Everyone is real to someone, we hope, and death is a sadness of those attached, but in the media world there is another representational view: Anglican vicar Giles Fraser wrote that Jade Goody shares with the previous Pope a lesson in how to die well; I think she and all that generated around her represents something rather more depressing.
A person dies who makes the lead item in the news, someone who holds a mirror up to this country. She has an iconic name - Goody - think of The Goodies and that nice bunch of busy comedians solving nothing in particular in the 1970s. Her mother has a name that indicates an inability to spell - Jackiey.
What this newly departed has represented is the mass of people growing up in this country who somehow go to school (or not) and who manage to learn very little despite clocking up so many hours in its environs. In a twist of values, Channel 4 decided to embody this absence of achievement in its desire to have an idiot member in each Big Brother house, and as a result nearly sunk the channel. A celebrity arose for no more than celebrity's sake, whose iconic ignorance was later paraded on a celebrity version of the same thing, that meant she ran for cover, still noticed, and so to try and atone for her error did the same thing again abroad. And when life and death showed itself to be so close, and life as transient as it can be, she is said to have had a good death by, well, doing it all again in terms of her own Big Brother hospitalisation and the rest.
Was there something of real value shown in the drama of the end: the devotion to offspring perhaps in a final effort of money making on the basis of nothing? Take a smear test, perhaps.
So here is indeed an icon of the times. Nothing achieved in our education system; a broken home of drugs and prison as one of a mass inside concentrated housing, her own last thing marriage to someone else not quite on two feet, and a kind of continuous vacant smile all through that of equally vacant cheering crowds as an expression of "love".
Did I watch these Big Brothers? Guilty. Actually I didn't watch the one in which Channel 4 started rocking from side to side and realised just how far a once noble, experimental, channel had fallen, as I kept seeing these reports on Channel 4 News, and boy was the channel in trouble (I also ignored the one/s with Gorgeous George Galloway and Germaine Greer). But yes, viewing the world of Mu, or nothing, I did (until recently) watch those apparent ordinary people interacting, and their arising little narratives, more in live snippets than summary programmes, with a look on Digital Spy for some sort of overview. Rebecca Shiner was interesting, whose saintly appearance after, I think, a food fight I used for a cartoon of the Virgin Mary. But blow on this and so little was left because, of course, these people were having to sustain an act if they wanted fame. Though I can remember so few of them.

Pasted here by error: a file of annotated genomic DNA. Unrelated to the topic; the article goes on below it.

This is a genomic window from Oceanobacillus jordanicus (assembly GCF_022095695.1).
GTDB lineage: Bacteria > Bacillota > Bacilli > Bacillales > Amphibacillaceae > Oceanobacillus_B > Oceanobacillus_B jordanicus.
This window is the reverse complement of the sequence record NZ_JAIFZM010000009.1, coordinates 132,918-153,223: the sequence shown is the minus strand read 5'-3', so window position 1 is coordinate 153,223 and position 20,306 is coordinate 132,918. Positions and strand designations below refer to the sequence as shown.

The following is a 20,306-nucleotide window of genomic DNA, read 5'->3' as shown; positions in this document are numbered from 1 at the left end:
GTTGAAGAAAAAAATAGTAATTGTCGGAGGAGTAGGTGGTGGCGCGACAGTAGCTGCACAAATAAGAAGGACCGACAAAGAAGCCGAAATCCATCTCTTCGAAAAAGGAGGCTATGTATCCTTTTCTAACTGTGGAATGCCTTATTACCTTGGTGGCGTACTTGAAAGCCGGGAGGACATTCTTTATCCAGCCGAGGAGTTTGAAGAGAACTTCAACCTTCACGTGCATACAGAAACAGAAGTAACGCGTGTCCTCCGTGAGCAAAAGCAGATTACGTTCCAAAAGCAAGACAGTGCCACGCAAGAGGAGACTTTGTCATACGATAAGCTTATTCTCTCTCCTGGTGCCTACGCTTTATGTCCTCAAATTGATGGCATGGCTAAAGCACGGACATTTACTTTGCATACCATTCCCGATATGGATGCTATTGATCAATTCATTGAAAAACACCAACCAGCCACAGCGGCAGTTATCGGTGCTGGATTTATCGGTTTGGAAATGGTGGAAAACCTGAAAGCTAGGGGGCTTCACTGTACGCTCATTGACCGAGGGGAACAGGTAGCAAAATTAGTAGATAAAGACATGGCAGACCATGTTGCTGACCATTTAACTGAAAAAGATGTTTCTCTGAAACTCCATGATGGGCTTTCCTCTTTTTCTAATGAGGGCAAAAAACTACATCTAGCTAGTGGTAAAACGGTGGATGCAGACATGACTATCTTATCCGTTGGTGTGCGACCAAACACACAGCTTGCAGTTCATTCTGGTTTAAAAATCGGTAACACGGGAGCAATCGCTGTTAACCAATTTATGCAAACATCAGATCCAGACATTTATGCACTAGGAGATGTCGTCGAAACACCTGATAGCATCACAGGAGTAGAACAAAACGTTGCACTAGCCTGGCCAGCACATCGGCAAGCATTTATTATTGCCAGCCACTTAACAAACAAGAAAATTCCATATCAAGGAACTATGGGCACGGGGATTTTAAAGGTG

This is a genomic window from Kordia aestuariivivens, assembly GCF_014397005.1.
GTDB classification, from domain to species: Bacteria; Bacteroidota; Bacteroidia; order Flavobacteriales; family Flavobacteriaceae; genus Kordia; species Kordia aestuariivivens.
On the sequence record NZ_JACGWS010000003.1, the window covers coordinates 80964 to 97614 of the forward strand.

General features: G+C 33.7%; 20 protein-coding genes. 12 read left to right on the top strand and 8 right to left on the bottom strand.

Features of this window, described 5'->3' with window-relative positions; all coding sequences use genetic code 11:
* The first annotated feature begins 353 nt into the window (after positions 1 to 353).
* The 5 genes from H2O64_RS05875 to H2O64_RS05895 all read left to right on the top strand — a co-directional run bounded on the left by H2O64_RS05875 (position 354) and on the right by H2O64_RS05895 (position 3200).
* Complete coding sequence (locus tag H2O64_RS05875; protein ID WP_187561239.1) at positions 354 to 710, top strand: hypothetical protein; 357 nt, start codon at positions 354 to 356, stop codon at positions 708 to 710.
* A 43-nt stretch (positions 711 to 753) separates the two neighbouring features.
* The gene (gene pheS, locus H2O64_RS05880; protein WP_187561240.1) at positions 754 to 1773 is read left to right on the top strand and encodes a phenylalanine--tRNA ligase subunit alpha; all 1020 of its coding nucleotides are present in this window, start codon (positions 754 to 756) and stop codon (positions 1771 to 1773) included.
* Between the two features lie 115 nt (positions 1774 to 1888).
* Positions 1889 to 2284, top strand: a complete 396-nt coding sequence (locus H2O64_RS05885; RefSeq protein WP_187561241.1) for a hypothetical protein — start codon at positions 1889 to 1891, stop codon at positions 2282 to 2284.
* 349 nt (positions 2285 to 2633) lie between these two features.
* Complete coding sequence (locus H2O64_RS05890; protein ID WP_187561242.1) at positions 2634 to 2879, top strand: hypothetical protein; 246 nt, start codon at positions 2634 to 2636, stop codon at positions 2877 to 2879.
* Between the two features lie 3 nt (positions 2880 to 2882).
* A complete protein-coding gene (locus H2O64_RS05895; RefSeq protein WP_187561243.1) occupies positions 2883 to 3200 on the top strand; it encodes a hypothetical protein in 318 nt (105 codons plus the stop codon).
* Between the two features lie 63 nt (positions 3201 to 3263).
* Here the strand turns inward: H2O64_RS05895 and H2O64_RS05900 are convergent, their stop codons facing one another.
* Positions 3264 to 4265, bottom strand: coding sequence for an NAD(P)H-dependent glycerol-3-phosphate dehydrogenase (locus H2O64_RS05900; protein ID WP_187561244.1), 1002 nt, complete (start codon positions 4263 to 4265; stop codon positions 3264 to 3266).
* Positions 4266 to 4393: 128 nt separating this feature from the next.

Recently I referred to David Dickinson. Now he, in such contrast, is the Real Deal. He shows knowledge of his field, and extensively, and he is a senior partner of the world of antiques and such dealers. But he also can present a front that handles its presentation. This is so different from Jade Goody, who represented failure, a sort of Blair's Britain of bugger all, and turned it into making money, about which we have discovered recently was also about bugger all. Oh, and Prime Minister Gordon Brown has made a statement about her death. Death to the bugger all economy; watch it come back later. Oh and his minister in charge of the dole - he's a bit busy at the moment - was in receipt of expenses on his parents' house while his department prosecuted people fiddling extra pennies as a means to get by.
Digital Spy says that the last series of Big Brother on Channel 4 (ever - viewers got bored when it couldn't be controversial) will be dedicated to Jade Goody. So presumably there will be a statue of her in the garden around which the final bunch can entertain us by chucking water at each other in states of undress. What a Goody idea.
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